We speak much for equality in the United States. Our first statement as a nation attests it’s a “self-evident truth” that all are “created equal.” Lincoln reminded, at Gettysburg, we were “conceived in liberty and dedicated to the proposition” of equality. Our constitution is premised on “equal protection of the laws.” Allegiance is pledged, continuously, to “liberty and justice for all.” We talk a good game. But what we do has little in common with what we say.
In the richest nation on earth, over 15 percent of us fall below the stingy federal poverty standard – $23,000 annually for a family of four. We have, this morning, more poor people in poverty, in raw numbers, than at any moment in our long history; more, on a percentage basis, than at any time in a quarter century.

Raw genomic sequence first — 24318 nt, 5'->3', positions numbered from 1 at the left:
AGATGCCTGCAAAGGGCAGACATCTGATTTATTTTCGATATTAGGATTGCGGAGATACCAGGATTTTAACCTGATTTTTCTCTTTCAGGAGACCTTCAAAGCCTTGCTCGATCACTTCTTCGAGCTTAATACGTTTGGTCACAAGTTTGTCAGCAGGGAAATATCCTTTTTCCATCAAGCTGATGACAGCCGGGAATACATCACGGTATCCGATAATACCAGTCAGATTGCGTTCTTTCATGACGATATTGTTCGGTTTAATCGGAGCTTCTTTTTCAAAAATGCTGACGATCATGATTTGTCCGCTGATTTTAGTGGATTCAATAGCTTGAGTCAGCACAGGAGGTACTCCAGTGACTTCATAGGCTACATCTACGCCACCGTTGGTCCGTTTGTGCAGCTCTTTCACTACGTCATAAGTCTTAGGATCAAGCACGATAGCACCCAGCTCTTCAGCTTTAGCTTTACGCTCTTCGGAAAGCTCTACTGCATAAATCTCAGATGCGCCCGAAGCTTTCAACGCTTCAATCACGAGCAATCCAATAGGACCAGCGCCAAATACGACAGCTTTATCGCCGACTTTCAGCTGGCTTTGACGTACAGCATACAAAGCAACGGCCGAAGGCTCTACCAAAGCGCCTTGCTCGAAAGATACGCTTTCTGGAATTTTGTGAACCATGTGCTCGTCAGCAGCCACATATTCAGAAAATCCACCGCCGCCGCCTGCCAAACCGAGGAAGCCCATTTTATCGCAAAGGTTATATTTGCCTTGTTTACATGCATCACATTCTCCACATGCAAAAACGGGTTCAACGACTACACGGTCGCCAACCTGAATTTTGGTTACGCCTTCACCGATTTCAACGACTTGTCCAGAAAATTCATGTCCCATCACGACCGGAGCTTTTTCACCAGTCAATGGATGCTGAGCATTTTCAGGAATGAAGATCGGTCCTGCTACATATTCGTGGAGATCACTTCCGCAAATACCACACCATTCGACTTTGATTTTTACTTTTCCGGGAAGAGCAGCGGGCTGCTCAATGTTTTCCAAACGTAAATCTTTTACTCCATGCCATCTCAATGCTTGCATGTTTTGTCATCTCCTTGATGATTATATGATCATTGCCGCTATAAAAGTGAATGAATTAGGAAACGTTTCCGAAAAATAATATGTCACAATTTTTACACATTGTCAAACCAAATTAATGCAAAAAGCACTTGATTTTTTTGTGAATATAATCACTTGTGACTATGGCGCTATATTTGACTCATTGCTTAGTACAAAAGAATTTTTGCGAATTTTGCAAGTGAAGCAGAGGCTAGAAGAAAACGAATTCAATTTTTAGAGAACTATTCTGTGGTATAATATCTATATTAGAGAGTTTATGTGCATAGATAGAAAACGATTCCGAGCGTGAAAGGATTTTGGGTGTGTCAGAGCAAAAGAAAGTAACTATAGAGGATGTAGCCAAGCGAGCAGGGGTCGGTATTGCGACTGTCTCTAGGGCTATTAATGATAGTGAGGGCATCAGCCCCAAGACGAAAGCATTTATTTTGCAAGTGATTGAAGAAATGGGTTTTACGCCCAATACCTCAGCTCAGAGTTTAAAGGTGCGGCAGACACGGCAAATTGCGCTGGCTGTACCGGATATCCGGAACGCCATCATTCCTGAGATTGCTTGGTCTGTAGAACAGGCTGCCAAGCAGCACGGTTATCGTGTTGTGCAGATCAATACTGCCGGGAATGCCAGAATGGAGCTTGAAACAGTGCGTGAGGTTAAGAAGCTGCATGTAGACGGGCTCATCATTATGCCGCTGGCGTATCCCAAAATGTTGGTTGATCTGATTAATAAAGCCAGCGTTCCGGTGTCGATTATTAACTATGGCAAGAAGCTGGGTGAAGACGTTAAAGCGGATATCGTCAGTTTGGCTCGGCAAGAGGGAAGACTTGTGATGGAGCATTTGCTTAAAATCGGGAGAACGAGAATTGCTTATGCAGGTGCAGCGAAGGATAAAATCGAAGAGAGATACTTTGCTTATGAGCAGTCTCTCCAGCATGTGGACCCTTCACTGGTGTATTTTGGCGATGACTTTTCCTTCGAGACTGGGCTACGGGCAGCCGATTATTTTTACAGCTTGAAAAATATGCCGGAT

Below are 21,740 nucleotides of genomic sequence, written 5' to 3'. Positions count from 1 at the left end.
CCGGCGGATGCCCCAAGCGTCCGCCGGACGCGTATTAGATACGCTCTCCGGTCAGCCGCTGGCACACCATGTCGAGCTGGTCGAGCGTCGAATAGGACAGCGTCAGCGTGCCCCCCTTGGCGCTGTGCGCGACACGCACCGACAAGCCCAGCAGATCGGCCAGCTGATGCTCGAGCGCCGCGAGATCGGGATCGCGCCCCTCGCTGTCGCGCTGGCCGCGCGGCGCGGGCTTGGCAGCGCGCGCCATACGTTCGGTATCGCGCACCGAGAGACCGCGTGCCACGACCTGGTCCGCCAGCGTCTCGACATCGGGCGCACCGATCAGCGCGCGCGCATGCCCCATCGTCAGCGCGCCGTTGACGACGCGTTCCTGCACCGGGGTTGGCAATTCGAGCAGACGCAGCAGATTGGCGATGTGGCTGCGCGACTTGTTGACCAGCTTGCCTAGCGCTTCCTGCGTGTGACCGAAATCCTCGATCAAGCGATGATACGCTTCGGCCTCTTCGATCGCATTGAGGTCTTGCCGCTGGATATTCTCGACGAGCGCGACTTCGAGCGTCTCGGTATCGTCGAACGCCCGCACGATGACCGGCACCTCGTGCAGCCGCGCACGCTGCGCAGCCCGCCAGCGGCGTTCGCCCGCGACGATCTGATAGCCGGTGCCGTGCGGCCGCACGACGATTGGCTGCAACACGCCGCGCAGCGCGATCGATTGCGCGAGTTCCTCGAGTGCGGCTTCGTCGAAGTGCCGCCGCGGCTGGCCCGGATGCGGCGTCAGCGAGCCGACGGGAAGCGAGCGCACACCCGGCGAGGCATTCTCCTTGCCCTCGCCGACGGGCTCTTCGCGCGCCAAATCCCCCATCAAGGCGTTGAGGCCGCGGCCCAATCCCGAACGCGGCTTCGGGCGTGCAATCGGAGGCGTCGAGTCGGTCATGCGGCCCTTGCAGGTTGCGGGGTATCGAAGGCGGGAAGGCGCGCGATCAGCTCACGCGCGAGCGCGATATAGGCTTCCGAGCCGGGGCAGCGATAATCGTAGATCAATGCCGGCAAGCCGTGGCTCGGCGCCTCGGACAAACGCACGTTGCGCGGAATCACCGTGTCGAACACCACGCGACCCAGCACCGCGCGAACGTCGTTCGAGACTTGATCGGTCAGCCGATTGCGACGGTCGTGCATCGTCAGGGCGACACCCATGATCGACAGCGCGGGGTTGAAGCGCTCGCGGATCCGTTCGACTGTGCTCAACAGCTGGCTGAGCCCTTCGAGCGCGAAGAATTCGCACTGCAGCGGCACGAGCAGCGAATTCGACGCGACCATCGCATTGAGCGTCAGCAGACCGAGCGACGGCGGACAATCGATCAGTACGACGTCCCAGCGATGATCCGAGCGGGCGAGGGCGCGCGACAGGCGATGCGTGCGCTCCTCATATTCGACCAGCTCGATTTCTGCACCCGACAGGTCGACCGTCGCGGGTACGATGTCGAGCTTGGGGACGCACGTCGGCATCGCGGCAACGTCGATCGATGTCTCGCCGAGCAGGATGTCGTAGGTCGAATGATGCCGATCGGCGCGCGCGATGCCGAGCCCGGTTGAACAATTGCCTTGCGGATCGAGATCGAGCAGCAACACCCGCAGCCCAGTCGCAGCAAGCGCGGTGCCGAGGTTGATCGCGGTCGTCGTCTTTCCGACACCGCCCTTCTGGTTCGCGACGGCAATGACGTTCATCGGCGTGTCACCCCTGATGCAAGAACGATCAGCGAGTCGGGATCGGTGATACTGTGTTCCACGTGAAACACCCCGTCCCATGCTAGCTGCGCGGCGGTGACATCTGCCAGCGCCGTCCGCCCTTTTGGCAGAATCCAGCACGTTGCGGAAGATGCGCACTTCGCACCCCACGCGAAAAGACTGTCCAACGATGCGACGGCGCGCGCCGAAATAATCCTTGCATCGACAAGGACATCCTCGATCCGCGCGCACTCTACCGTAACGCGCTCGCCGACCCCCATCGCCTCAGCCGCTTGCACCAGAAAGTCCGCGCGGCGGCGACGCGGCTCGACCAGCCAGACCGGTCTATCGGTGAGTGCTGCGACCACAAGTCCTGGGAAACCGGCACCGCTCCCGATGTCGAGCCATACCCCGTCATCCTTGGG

But poverty isn’t just a number. It’s a draining of the body, a wound to the soul. Amid such plenty, it is a willful marginalization, an infliction of demeaning indignity.